In responding to the RFI, commenters should provide clear and concise proposals that include data and specific examples. CMS will not respond to RFI comment submissions in the final rule, but rather will actively consider all input in developing future regulatory proposals or future sub-regulatory guidance.                                             

Burden Reduction

This rule proposes to enable more efficient use of Hospice Compare data by no longer directly displaying the 7 component measures from which a composite measure is calculated on Hospice Compare, once the composite measure is displayed. CMS would still provide the public the ability to view these component measures in a manner that avoids confusion on Hospice Compare. CMS plans to achieve this by reformatting the display of the component measures so that they are only viewable in an expandable/collapsible format under the composite measure itself, thus allowing users the opportunity to view the component measure scores that were used to calculate the main composite measure score.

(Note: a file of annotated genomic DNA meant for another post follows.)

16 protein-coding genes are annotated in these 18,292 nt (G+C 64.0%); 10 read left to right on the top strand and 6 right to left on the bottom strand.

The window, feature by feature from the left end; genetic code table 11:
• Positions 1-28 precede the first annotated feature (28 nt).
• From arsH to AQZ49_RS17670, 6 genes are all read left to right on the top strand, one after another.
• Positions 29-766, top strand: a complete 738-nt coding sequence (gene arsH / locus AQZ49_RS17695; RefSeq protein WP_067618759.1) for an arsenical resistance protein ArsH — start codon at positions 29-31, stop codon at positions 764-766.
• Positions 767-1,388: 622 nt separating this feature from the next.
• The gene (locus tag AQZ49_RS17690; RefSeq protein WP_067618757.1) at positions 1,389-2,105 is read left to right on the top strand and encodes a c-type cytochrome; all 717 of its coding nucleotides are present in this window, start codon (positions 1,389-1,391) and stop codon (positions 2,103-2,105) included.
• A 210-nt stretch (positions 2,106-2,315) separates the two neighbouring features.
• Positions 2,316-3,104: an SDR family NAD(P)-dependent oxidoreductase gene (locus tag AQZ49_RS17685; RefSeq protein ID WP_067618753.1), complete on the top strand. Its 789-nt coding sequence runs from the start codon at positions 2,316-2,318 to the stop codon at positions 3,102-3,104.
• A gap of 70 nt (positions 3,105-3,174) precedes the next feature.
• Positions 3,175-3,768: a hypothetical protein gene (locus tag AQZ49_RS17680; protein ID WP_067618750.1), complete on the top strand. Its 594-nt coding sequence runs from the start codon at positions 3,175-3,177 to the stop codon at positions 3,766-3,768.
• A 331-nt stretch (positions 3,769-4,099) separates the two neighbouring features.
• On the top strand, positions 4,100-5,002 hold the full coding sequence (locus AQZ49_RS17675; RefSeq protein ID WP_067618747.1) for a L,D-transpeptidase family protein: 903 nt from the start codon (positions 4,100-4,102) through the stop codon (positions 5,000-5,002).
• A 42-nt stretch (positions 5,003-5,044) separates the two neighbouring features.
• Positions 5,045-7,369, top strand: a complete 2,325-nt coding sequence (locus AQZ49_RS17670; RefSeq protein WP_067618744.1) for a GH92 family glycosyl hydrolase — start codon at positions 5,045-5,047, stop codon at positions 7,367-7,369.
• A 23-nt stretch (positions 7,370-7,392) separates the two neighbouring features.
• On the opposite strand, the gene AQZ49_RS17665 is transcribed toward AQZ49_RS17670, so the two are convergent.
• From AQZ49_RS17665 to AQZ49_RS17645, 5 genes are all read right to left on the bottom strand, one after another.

Meaningful Measures

This proposed rule would advance CMS’s Meaningful Measures initiative. In the FY 2016 Hospice Final Rule (80 FR 47186), CMS adopted seven factors for measure removal. This rule proposes to adopt an eighth factor to consider when evaluating measures for removal from the HQRP measure set: The costs associated with a measure outweigh the benefits of its continued use in the program. CMS believes costs can be multi-faceted and include not only the burden associated with reporting, but also the costs associated with complying with the program. For example, it may be costly and burdensome for health care providers to report a measure for which our analyses show that there is no meaningful difference in performance or there is little room for continued improvement.